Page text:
Catholic Action League executive director C.J. Doyle said the vote was ‘a victory for human life, religious freedom and constitutional government.’
By Ashley Sadler
A Massachusetts city council last week finally shot down a proposed ordinance to regulate pro-life pregnancy centers after more than a year of debate.
On October 18, Worcester city councilors voted 7-4 against the measure that would have enabled the government to penalize the pro-life centers for allegedly misleading pregnant mothers by advertising reproductive health services while intentionally directing moms away from killing their preborn babies.
Pro-abortion advocates frequently make the inaccurate claim that pro-life pregnancy centers, which provide pregnant mothers with valuable assistance including ultrasounds, formula, diapers, strollers, and counseling, are “fake” and “dangerous” because they don’t promote abortion.
Councilors had already apparently dropped the proposal in July, but last week’s vote put the final nail in the coffin for the measure.
GBH News reported that councilors ultimately opted to scrap the proposal over concerns that the crackdown would trigger first amendment lawsuits too financially detrimental to the already cash-strapped city.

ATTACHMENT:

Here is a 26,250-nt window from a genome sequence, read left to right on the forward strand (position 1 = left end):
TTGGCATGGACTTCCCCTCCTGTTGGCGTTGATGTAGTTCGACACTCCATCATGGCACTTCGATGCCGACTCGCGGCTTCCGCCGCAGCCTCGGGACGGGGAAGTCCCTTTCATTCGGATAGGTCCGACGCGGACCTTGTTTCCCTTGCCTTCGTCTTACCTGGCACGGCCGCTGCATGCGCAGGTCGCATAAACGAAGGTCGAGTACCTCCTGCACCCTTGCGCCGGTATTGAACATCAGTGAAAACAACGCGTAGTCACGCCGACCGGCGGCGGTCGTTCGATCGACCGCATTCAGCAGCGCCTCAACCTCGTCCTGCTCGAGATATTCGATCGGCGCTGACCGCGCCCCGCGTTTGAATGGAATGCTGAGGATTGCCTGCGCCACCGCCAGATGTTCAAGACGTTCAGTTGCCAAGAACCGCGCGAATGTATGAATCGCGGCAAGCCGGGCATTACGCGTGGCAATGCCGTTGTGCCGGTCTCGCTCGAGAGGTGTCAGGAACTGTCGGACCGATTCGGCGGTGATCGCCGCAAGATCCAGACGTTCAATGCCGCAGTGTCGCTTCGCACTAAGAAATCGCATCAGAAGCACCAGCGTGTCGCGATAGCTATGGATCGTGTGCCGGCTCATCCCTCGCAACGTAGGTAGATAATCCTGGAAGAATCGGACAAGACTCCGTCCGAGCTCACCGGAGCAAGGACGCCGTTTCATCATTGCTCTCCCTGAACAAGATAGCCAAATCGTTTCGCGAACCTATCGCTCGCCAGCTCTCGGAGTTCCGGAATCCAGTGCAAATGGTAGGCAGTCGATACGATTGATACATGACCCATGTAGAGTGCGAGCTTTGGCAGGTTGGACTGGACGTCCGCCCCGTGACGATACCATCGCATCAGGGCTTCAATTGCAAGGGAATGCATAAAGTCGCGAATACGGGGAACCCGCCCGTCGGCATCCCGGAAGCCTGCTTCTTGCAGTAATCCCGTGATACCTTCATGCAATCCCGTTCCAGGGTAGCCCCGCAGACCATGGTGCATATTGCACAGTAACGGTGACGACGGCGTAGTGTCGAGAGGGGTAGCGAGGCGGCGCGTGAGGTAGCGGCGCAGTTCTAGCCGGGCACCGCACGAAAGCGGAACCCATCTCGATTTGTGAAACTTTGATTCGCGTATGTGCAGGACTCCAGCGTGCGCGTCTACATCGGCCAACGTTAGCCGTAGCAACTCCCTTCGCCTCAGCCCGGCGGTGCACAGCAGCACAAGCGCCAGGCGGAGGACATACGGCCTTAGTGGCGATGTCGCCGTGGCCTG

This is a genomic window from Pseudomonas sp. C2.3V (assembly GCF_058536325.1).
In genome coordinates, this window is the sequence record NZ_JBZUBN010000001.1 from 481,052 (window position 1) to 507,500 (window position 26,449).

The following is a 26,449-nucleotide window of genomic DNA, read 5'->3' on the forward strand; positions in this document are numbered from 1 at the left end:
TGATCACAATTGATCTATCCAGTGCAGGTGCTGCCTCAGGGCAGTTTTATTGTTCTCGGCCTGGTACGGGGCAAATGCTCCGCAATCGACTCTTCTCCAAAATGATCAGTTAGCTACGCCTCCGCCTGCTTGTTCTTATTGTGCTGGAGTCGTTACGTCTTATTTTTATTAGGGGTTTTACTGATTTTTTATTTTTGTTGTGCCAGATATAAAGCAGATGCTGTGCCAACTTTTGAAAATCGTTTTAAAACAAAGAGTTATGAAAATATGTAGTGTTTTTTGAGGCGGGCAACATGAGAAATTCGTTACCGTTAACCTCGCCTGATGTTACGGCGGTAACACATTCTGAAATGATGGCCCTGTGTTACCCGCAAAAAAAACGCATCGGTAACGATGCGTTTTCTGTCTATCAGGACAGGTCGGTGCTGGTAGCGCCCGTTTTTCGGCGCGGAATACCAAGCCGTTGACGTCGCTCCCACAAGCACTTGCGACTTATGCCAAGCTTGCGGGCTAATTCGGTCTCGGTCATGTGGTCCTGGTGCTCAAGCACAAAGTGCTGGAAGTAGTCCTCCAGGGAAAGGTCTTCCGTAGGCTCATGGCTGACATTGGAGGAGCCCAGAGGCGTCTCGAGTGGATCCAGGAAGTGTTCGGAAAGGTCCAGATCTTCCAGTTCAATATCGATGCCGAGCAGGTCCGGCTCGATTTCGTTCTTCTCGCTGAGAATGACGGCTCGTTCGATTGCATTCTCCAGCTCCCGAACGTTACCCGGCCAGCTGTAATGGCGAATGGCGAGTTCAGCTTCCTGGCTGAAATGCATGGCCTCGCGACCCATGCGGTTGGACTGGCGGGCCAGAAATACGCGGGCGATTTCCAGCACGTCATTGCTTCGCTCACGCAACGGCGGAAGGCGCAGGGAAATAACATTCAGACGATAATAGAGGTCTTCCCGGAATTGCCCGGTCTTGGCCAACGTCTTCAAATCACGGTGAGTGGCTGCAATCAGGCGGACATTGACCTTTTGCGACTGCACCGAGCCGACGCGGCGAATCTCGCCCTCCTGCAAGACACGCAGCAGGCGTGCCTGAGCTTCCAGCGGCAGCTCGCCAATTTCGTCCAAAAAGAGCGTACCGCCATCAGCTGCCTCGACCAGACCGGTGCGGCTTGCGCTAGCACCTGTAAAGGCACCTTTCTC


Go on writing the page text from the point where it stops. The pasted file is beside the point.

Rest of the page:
“I’m too concerned about the unintended consequences of going too far and trying to push them on the municipal level,” Worcester Mayor Joseph Petty said during an October 18 City Council meeting, GBH reported. “At a time when the city residents are seeing increases with inflation, gas prices, electricity and taxes, I cannot subject [the city] to any more litigation that causes any more financial anguish.”
The measure, sponsored by Planned Parenthood-endorsed City Councilor Thu Nguyen, had been a subject of debate by the city council for some 15 months, Catholic Action League noted in a Thursday press release.
By this summer, the proposal had drawn pushback from city solicitor Michael Traynor and city manager Eric Batista, who had originally been tapped by Nguyen to draft the proposal. Batista’s office confirmed that it had been advised by the Massachusetts Attorney General not to proceed with the ordinance.
“The city solicitor spoke with a representative in the Attorney General’s office who informed the solicitor that they were not recommending municipalities act for a variety of reasons,” Batista’s office said in a statement, Patch.com reported.
In the Thursday press release, Catholic Action League executive director C.J. Doyle said the vote was “a victory for human life, religious freedom and constitutional government” and pointed out that “its proximate cause was a cold and calculated appreciation of the legal liabilities, and consequent fiscal burdens, that the City of Worcester and its taxpayers would have to bear defending this untenable and extremist legislation in court.”
“While the Legislature, the Constitutional Officers and the congressional delegation may be wholly owned subsidiaries of Planned Parenthood, the tentacles of the abortion industry do not seem to reach down as deeply and completely into the political lives of local elected officials,” he said.
For Doyle, the October 18 vote to shoot down the proposal means “the pro-life movement may still have room to maneuver in the corridors of municipal government in Massachusetts.”
Editor’s note. This appeared at LifeSiteNews and is reposted with permission.